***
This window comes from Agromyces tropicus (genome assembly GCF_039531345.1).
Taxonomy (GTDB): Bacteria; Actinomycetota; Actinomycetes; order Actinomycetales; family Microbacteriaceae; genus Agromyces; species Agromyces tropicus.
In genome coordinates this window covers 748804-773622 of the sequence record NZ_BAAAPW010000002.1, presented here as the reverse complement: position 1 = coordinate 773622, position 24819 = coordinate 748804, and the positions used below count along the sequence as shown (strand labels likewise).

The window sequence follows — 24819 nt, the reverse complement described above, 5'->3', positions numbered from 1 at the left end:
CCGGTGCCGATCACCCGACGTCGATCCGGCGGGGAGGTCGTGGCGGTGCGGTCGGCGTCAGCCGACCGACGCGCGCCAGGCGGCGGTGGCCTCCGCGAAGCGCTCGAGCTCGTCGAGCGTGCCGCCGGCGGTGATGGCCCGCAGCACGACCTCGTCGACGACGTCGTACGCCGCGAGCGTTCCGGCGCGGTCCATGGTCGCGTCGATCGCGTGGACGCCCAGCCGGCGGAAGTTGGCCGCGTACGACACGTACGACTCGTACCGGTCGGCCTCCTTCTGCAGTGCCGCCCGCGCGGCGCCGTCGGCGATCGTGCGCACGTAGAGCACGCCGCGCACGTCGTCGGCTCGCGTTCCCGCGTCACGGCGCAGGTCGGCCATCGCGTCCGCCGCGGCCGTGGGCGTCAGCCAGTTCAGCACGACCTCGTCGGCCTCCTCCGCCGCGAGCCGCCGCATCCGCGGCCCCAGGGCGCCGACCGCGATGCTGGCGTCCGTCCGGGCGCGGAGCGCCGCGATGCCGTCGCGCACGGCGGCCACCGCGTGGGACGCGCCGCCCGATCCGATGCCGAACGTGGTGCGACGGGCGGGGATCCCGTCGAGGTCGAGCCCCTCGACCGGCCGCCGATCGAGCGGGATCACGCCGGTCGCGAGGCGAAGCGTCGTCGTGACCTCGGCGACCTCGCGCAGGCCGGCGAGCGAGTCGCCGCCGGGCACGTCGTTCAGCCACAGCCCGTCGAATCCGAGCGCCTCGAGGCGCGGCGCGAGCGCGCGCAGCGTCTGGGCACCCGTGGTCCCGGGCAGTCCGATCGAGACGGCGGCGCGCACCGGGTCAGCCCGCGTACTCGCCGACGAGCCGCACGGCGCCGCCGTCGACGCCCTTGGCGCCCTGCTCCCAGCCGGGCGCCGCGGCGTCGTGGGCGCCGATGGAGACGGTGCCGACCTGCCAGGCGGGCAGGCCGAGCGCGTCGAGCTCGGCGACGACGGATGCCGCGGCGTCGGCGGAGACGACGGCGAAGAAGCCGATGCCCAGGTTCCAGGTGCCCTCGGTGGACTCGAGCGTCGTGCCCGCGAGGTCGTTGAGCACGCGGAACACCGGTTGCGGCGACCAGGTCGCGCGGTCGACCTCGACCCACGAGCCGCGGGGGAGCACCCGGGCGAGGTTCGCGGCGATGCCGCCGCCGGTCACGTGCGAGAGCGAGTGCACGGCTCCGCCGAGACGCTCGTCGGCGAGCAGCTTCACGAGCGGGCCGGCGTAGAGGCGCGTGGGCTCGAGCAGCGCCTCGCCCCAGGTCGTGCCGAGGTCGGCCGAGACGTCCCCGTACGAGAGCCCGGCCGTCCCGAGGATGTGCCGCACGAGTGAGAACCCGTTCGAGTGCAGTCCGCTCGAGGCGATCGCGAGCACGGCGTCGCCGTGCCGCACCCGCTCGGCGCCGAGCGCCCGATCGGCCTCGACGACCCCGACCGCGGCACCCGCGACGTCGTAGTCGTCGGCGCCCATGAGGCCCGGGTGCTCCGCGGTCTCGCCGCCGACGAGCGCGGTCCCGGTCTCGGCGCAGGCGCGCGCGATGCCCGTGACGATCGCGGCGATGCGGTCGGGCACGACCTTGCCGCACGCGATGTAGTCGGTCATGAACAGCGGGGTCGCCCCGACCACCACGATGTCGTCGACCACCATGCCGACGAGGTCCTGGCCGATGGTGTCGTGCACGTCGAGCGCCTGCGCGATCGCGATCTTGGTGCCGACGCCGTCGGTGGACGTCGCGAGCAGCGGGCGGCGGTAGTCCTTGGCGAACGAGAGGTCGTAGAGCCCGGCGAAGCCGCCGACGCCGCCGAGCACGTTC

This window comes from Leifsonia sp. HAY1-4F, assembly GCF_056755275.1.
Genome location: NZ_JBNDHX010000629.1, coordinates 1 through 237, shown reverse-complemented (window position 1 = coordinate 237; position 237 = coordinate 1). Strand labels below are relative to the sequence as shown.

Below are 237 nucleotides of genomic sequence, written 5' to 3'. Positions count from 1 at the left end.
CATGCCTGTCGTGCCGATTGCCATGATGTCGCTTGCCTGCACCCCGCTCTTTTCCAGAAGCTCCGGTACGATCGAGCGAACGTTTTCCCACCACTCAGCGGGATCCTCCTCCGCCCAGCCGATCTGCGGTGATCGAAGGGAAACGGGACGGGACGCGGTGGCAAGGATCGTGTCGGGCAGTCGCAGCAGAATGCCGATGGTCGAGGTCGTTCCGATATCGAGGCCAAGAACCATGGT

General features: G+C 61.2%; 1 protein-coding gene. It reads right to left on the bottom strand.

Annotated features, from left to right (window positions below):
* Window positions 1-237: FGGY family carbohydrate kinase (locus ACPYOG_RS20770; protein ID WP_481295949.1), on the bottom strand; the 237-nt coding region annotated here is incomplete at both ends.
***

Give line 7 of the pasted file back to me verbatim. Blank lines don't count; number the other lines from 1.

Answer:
Genome location: NZ_JBNDHX010000629.1, coordinates 1 through 237, shown reverse-complemented (window position 1 = coordinate 237; position 237 = coordinate 1). Strand labels below are relative to the sequence as shown.